Saturday, July 29, 2006

What is a limit?

According to common sense it is simple to state that one thing is better than something else, at least as long as there is some aspect of the thing that can be measured. Stating that one approach to software engineering is better than an other does however not belong to the category of things that can be analysed in a simple way and does not seem to lend itself to any common sense approach. The problem is that there is not only one aspect to measure from which you can draw conclusions, but lots and lots of different aspects playing together, either making an approach good or bad. There are also lots and lots of "parameters" that can be changed and changing one thing will influence the others, even in unpredictable ways. Further more, changing one parameter any way possible may improve efficiency.

Theoretically there must exist a very best way to achieve something, but we don't know how good it is or where in the “parameter space” it is at. With any selected approach you can do better or worse, and finding the best way to archive a goal can be done by trial and error.

For example, by obtaining the latest development tools and making tool usage mandatory to a team of developers used to notepad / vi, delivery is delayed and amount of shipped bugs increase. The task for the team has become learning in stead of creating software. After the price is paid, and the team have done the learning and got used to the new tools the situation is totally different. Mundane tasks are automated by the tools, and tool specific quality assurance measures reduce the number of bugs. In this example you could say that by using notepad /vi the efficiency was trapped in a local maximum value. Getting out of this local maximum could have been difficult, but once done the efficiency increased. There are presumably many other things that could have been done, costing more or less, but before trying them out you can not really know if they would have worked better than the selected approach. There is neither any guarantee that the same approach will work on the next project.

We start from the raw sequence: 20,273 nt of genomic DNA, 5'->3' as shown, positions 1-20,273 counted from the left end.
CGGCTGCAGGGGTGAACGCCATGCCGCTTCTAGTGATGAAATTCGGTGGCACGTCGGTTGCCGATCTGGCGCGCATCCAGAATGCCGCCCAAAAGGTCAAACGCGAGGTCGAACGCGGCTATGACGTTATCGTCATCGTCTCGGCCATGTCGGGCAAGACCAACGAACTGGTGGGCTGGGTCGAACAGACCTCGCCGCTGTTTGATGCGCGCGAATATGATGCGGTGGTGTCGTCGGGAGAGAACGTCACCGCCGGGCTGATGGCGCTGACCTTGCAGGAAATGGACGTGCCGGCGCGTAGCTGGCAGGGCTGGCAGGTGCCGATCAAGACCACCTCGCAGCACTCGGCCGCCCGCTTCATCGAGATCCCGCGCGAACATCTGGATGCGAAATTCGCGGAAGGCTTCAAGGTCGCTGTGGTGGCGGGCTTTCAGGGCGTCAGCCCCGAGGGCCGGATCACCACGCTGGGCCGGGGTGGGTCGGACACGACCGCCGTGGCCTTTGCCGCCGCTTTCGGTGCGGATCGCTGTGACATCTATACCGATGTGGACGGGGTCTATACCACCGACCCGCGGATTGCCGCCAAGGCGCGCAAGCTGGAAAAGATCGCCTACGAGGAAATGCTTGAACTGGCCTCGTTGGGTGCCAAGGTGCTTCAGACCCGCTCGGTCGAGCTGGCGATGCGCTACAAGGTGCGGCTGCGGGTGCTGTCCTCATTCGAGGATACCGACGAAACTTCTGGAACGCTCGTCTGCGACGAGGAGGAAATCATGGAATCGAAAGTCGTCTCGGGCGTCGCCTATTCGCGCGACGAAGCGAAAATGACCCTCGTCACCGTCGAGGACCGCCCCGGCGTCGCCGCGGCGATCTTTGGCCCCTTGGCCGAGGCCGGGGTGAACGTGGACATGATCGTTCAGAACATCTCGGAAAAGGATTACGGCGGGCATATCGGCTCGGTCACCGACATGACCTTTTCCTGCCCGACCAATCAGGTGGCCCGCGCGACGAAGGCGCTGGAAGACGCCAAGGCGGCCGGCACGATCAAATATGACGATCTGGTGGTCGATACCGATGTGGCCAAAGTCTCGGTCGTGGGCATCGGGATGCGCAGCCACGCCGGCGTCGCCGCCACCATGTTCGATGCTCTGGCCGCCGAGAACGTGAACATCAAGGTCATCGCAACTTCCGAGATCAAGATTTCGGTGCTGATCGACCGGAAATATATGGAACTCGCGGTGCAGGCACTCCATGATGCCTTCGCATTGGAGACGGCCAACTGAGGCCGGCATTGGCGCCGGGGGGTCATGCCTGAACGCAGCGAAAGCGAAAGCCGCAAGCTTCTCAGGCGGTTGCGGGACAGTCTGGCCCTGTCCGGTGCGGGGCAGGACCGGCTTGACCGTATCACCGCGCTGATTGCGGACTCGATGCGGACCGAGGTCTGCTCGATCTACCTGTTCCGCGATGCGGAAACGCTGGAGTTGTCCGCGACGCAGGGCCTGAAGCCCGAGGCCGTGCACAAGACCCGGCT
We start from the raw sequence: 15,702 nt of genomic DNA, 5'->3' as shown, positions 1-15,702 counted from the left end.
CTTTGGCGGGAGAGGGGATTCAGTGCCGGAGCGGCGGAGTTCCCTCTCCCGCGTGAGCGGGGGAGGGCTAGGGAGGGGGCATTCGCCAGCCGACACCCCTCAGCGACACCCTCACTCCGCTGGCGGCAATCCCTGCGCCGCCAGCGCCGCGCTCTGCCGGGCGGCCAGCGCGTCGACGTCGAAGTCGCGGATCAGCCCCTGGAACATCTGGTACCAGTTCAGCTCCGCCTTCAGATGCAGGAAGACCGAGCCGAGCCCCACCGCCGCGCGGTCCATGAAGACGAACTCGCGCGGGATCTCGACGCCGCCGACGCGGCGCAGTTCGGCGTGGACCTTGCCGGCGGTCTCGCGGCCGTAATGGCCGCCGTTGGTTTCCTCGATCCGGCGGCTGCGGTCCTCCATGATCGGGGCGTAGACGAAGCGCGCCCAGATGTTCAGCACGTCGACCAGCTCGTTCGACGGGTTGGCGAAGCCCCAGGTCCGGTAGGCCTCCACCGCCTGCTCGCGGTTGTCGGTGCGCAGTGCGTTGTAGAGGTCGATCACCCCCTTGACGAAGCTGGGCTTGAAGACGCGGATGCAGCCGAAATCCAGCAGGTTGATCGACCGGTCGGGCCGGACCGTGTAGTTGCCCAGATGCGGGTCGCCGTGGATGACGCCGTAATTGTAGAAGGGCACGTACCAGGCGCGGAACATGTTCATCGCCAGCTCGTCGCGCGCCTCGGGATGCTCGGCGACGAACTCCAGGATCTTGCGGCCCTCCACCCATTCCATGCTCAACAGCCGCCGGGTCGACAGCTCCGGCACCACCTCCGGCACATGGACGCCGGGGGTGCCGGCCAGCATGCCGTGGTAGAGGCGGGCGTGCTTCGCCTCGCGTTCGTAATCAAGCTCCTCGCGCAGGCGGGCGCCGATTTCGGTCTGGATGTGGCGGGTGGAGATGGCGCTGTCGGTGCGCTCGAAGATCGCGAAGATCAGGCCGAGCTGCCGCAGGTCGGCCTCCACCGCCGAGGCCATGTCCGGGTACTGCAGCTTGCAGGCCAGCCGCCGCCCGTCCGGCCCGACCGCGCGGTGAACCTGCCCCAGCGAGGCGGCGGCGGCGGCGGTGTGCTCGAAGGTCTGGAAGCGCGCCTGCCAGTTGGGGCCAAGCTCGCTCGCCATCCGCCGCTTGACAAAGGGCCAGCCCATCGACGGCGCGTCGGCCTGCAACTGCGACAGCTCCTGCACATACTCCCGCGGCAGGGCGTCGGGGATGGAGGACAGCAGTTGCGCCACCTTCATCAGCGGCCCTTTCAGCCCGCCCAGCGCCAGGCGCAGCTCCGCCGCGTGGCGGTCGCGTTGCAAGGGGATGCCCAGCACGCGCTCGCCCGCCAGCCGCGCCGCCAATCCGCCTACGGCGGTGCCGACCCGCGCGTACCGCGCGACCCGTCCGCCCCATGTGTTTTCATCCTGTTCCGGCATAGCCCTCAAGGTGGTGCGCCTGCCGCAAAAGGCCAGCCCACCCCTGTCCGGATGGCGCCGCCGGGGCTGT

Comparing to when scientists calculate the 3-D conformation of macro molecules like proteins and smaller molecules that bind to proteins, there is a simulation named Monte Carlo method being used, where you by repeatedly and randomly altering energy levels can get a good estimate of what the overall lowest energy conformation of the macro molecule system is. Repeated optimisation cycles and random alteration to the parameters will not guarantee that all possible conformations are evaluated but it does a pretty good job estimating the best conformation.

I don't know of any fully successful approach that would lend itself to study software engineering where you could experimentally or computational control the environment. We only do things once under normal conditions, and afterwards you have learned some more. We can't repeatedly create the same software over and over again altering just one factor and analysing the efficiency. In RAD Races you have different teams competing to create something working and useful, but the teams are constituted by individual members whose skill and motivation can vary by a large extent. Statistical approaches with many parties, contributing results over a long period of time could also be a good possibility, but getting objective and impartial data would be difficult. Further more the vast number of possible values for the vast number of parameters is way too large for any kind of exhaustive analysis.